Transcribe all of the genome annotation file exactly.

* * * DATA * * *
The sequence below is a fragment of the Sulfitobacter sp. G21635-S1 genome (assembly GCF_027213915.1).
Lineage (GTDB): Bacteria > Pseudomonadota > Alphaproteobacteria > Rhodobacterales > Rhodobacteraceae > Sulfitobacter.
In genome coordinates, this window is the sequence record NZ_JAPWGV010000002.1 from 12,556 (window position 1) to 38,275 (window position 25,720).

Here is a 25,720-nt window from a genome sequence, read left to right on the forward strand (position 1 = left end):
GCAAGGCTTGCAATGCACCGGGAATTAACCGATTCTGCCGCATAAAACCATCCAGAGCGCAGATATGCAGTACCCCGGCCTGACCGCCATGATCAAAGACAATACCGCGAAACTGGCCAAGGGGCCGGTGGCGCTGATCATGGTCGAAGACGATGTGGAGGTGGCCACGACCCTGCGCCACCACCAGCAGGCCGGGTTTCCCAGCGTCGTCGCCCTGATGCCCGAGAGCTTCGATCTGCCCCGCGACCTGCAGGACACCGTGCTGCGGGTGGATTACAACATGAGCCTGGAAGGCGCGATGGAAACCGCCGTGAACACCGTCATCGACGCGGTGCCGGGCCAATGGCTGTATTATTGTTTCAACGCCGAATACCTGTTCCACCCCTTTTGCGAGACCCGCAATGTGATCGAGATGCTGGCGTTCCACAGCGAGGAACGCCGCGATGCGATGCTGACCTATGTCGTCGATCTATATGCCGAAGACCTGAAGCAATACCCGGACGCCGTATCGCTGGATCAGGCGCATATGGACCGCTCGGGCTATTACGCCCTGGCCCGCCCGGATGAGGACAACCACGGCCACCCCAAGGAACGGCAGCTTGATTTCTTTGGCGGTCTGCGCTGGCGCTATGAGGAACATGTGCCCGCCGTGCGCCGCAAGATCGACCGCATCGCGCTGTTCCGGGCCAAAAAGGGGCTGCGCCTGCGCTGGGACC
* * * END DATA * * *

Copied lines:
The sequence below is a fragment of the Sulfitobacter sp. G21635-S1 genome (assembly GCF_027213915.1).
Lineage (GTDB): Bacteria > Pseudomonadota > Alphaproteobacteria > Rhodobacterales > Rhodobacteraceae > Sulfitobacter.
In genome coordinates, this window is the sequence record NZ_JAPWGV010000002.1 from 12,556 (window position 1) to 38,275 (window position 25,720).

Here is a 25,720-nt window from a genome sequence, read left to right on the forward strand (position 1 = left end):
GCAAGGCTTGCAATGCACCGGGAATTAACCGATTCTGCCGCATAAAACCATCCAGAGCGCAGATATGCAGTACCCCGGCCTGACCGCCATGATCAAAGACAATACCGCGAAACTGGCCAAGGGGCCGGTGGCGCTGATCATGGTCGAAGACGATGTGGAGGTGGCCACGACCCTGCGCCACCACCAGCAGGCCGGGTTTCCCAGCGTCGTCGCCCTGATGCCCGAGAGCTTCGATCTGCCCCGCGACCTGCAGGACACCGTGCTGCGGGTGGATTACAACATGAGCCTGGAAGGCGCGATGGAAACCGCCGTGAACACCGTCATCGACGCGGTGCCGGGCCAATGGCTGTATTATTGTTTCAACGCCGAATACCTGTTCCACCCCTTTTGCGAGACCCGCAATGTGATCGAGATGCTGGCGTTCCACAGCGAGGAACGCCGCGATGCGATGCTGACCTATGTCGTCGATCTATATGCCGAAGACCTGAAGCAATACCCGGACGCCGTATCGCTGGATCAGGCGCATATGGACCGCTCGGGCTATTACGCCCTGGCCCGCCCGGATGAGGACAACCACGGCCACCCCAAGGAACGGCAGCTTGATTTCTTTGGCGGTCTGCGCTGGCGCTATGAGGAACATGTGCCCGCCGTGCGCCGCAAGATCGACCGCATCGCGCTGTTCCGGGCCAAAAAGGGGCTGCGCCTGCGCTGGGACC